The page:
A: Well, again, I saw there was an opportunity to run for Congress. 9/11 had happened just a couple of years prior to my deciding to run, and that certainly motivated me to engage at the federal level, but also I was always interested in federal issues. I was really excited about the opportunity to serve on the federal level. The difference between the state government and the federal government is that the state government deals with a lot of important issues, but they are more focused on issues like education, human services, transportation and the state business environment. Federal level, you are dealing with every issue under the sun. Of course you are dealing with education and human services, but much more broadly you are dealing with national security policy, tax policy, obviously health care in a very big way. I am on the appropriations committee, you tend to spend a lot more time on macroeconomic issues. So we deal with these big issues, we had to deal with issues from the Iraq War, the Afghanistan War to the financial crisis to the health care law, Obamacare, for our current situation today. Now I spend my time as chairman of the appropriations subcommittee military construction and the Department of Veterans Affairs. I spend a lot of time working with the VA trying to resolve some of these very serious problems we have there. Also, of course, dealing with the defense department and dealing with our military construction projects all over the world, in this country and all over the world. I am very engaged in that as well as all of these issues that really affect our veterans, you know, wait times, access to care, GI bills, pension and other benefit matters that we deal with for veterans.
Q: You also serve on the house ethics committee, what are your duties for that?
A: I am chairman of the house ethics committee, so I spend my time there too. Think of that as internal affairs for the police department. My job is to make sure that members comply with house rules and maintain standards. It affects members of the house and staff members of the house, so only members and staff. We don’t deal with criminal matters. We deal with, again, house rules and standards. I spend my time trying to help members comply with house rules and when we must, we have to conduct investigations and at times sanctions members for violations of those rules or standards.
Q: Throughout your time in Congress, what have been some of the biggest issues you have worked on and what are you most proud of?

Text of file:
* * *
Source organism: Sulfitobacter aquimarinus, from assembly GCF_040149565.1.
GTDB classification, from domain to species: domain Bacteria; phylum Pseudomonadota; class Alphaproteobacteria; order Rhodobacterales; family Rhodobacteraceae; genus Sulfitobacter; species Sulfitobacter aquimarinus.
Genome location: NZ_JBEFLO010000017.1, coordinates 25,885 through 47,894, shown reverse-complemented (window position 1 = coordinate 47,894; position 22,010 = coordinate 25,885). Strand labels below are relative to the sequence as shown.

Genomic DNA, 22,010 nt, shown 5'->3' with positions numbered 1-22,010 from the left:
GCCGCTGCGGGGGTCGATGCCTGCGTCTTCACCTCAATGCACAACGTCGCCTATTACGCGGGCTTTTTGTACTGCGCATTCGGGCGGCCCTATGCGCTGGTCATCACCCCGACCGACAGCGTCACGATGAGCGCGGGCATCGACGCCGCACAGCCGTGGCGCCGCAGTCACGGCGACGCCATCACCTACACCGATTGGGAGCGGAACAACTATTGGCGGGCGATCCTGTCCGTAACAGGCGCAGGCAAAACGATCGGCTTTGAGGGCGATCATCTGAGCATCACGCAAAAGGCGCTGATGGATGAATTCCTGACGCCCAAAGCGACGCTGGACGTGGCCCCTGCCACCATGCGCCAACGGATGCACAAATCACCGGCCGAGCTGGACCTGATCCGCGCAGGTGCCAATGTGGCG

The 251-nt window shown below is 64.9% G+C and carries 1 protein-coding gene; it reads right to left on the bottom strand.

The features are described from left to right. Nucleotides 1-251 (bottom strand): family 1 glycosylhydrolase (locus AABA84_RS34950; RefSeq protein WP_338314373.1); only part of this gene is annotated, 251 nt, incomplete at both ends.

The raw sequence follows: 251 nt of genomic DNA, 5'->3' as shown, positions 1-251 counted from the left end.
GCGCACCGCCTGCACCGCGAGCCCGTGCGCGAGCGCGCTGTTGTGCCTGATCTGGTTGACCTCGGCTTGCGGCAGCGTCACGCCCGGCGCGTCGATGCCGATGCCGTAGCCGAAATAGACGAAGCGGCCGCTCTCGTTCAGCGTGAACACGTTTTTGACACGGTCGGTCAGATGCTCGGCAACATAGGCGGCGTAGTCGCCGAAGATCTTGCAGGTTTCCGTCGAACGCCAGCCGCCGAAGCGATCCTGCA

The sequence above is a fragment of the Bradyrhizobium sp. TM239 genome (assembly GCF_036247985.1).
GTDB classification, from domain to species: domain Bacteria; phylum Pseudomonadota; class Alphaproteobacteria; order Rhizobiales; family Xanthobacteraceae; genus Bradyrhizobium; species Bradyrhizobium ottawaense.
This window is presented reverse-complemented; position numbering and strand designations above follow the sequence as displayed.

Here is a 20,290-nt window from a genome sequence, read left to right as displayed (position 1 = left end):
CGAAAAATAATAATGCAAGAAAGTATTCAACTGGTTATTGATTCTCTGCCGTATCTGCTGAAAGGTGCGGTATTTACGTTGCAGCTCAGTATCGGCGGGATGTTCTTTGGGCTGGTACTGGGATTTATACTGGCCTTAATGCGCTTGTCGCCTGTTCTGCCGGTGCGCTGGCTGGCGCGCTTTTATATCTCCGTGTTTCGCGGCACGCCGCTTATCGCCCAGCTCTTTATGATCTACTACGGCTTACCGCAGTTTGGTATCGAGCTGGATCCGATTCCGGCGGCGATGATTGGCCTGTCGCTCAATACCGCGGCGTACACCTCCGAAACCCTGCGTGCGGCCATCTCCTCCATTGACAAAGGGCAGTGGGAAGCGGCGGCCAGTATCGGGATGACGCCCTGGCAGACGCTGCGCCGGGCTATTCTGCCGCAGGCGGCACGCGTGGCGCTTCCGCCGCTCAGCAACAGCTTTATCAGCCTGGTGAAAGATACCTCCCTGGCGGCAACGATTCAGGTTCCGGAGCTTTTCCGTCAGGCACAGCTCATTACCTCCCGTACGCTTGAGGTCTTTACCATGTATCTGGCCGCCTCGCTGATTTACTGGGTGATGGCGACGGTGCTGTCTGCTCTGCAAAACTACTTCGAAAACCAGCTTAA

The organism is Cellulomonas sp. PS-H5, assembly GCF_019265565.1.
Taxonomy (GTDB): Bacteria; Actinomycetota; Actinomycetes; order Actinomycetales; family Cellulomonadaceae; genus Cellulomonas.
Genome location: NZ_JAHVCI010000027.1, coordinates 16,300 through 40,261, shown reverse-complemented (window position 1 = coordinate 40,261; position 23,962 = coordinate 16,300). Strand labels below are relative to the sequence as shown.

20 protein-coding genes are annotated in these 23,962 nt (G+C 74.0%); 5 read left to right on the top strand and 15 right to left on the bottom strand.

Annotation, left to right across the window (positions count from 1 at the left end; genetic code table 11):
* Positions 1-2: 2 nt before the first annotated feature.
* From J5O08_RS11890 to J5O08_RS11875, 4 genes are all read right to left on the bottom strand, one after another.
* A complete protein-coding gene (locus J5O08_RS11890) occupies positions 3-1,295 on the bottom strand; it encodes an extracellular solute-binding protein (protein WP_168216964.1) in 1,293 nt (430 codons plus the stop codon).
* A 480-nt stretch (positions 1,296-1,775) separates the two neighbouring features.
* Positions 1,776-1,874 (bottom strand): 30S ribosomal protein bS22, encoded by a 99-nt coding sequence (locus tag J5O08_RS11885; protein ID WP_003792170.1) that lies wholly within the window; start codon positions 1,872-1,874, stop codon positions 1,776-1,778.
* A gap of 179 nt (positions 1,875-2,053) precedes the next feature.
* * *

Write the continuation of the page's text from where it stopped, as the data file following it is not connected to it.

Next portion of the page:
A: I mean I have worked on so many issues over the years. I guess what I pride myself on is not any particular piece of legislation, although I can say we passed a synthetic drug bill, synthetic drug law a few years ago — my bill — I was proud of that. I’m proud of a number of things I have gotten signed into law, the recent military construction VA appropriations bill. There are a number of things I could be proud of legislatively that were exclusively my bills, but what also is important to me is that I kind of view myself as one of the people who’s called upon to try to help resolve conflict within the Congress. There are certain things we need to get done, fund the government or prevent the country from defaulting on its obligations, we need members of Congress who have the capacity to work across the aisle to actually advance necessary legislation. I am usually the guy who is brought into the middle of those situations and I’m there to help break the logjam or move the ball down the field so to speak. So that’s one role I play as a person who is seen as a pragmatic leader who can find solutions to some of these very vexing challenges we face. There are a number of things that we need to do, and I am usually the guy who is involved to make sure we get those fundamental tasks accomplished.
(Dent said the recent military construction VA appropriations bill is the first appropriations bill passed on time since 2009, a distinction he said he’s proud of.)
Q: What does it mean to you to serve as the congressman for your hometown and Lehigh University?
A: I have Allentown, Bethlehem, all of Lehigh County, over half the population of Northampton County including Lehigh University. I am very proud to represent the district of my family. We have been here for many generations, that is a source of great pride for me. The community I know is the community I love and the one I serve. My district also extends out to south central Pennsylvania, Hershey area, Lebanon County — it’s very compatible with the rest of the district. So I am very pleased to have these additional areas as well, but it is really great to be representing a community you really know like the back of your hand. It makes my job a lot easier, there are a number of members of Congress who have kind of been transplanted into their districts or they have moved into represent more of a suburban district where they don’t have as much of a community identity. Here we do have a community identity, and I am proud to be part of that identity.
Q: What are your thoughts on the current presidential election?
A: Well, in a nation of over 300 million people, it’s sad this is the best we can do.
Q: Are you personally endorsing Mr. Trump?
A: No. I am not supporting Hillary Clinton under any circumstances, and I have said that I am not endorsing or supporting the Republican nominee ether.
Editor’s note: This interview has been edited for length and clarity.